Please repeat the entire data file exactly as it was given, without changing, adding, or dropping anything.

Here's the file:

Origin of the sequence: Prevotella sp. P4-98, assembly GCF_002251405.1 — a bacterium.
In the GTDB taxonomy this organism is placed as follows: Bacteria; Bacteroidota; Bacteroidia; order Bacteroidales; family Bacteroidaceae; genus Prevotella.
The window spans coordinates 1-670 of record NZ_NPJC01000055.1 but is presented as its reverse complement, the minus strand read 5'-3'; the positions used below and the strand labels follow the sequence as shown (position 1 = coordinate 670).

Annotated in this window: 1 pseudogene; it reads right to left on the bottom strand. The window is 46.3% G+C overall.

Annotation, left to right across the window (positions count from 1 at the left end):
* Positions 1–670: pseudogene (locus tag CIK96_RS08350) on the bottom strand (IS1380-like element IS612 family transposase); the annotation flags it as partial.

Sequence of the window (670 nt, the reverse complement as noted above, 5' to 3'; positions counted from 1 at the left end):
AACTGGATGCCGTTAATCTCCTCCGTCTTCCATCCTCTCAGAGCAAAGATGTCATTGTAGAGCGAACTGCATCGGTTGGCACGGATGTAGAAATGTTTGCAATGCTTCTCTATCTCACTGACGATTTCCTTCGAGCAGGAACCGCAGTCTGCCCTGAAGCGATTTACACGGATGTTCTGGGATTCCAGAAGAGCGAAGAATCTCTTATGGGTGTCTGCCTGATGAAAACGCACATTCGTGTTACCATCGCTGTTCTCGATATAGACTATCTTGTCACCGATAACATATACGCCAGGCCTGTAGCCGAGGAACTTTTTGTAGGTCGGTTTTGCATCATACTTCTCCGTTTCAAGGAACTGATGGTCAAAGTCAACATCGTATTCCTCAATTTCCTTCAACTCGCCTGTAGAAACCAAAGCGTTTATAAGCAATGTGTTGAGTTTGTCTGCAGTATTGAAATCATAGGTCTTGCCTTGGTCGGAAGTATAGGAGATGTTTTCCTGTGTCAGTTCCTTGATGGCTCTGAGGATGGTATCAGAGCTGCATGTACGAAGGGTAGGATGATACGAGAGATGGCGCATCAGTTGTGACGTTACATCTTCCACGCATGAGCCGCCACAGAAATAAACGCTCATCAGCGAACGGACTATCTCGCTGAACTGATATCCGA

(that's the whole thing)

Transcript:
Origin of the sequence: Prevotella sp. P4-98, assembly GCF_002251405.1 — a bacterium.
In the GTDB taxonomy this organism is placed as follows: Bacteria; Bacteroidota; Bacteroidia; order Bacteroidales; family Bacteroidaceae; genus Prevotella.
The window spans coordinates 1-670 of record NZ_NPJC01000055.1 but is presented as its reverse complement, the minus strand read 5'-3'; the positions used below and the strand labels follow the sequence as shown (position 1 = coordinate 670).

Annotated in this window: 1 pseudogene; it reads right to left on the bottom strand. The window is 46.3% G+C overall.

Annotation, left to right across the window (positions count from 1 at the left end):
* Positions 1–670: pseudogene (locus tag CIK96_RS08350) on the bottom strand (IS1380-like element IS612 family transposase); the annotation flags it as partial.

Sequence of the window (670 nt, the reverse complement as noted above, 5' to 3'; positions counted from 1 at the left end):
AACTGGATGCCGTTAATCTCCTCCGTCTTCCATCCTCTCAGAGCAAAGATGTCATTGTAGAGCGAACTGCATCGGTTGGCACGGATGTAGAAATGTTTGCAATGCTTCTCTATCTCACTGACGATTTCCTTCGAGCAGGAACCGCAGTCTGCCCTGAAGCGATTTACACGGATGTTCTGGGATTCCAGAAGAGCGAAGAATCTCTTATGGGTGTCTGCCTGATGAAAACGCACATTCGTGTTACCATCGCTGTTCTCGATATAGACTATCTTGTCACCGATAACATATACGCCAGGCCTGTAGCCGAGGAACTTTTTGTAGGTCGGTTTTGCATCATACTTCTCCGTTTCAAGGAACTGATGGTCAAAGTCAACATCGTATTCCTCAATTTCCTTCAACTCGCCTGTAGAAACCAAAGCGTTTATAAGCAATGTGTTGAGTTTGTCTGCAGTATTGAAATCATAGGTCTTGCCTTGGTCGGAAGTATAGGAGATGTTTTCCTGTGTCAGTTCCTTGATGGCTCTGAGGATGGTATCAGAGCTGCATGTACGAAGGGTAGGATGATACGAGAGATGGCGCATCAGTTGTGACGTTACATCTTCCACGCATGAGCCGCCACAGAAATAAACGCTCATCAGCGAACGGACTATCTCGCTGAACTGATATCCGA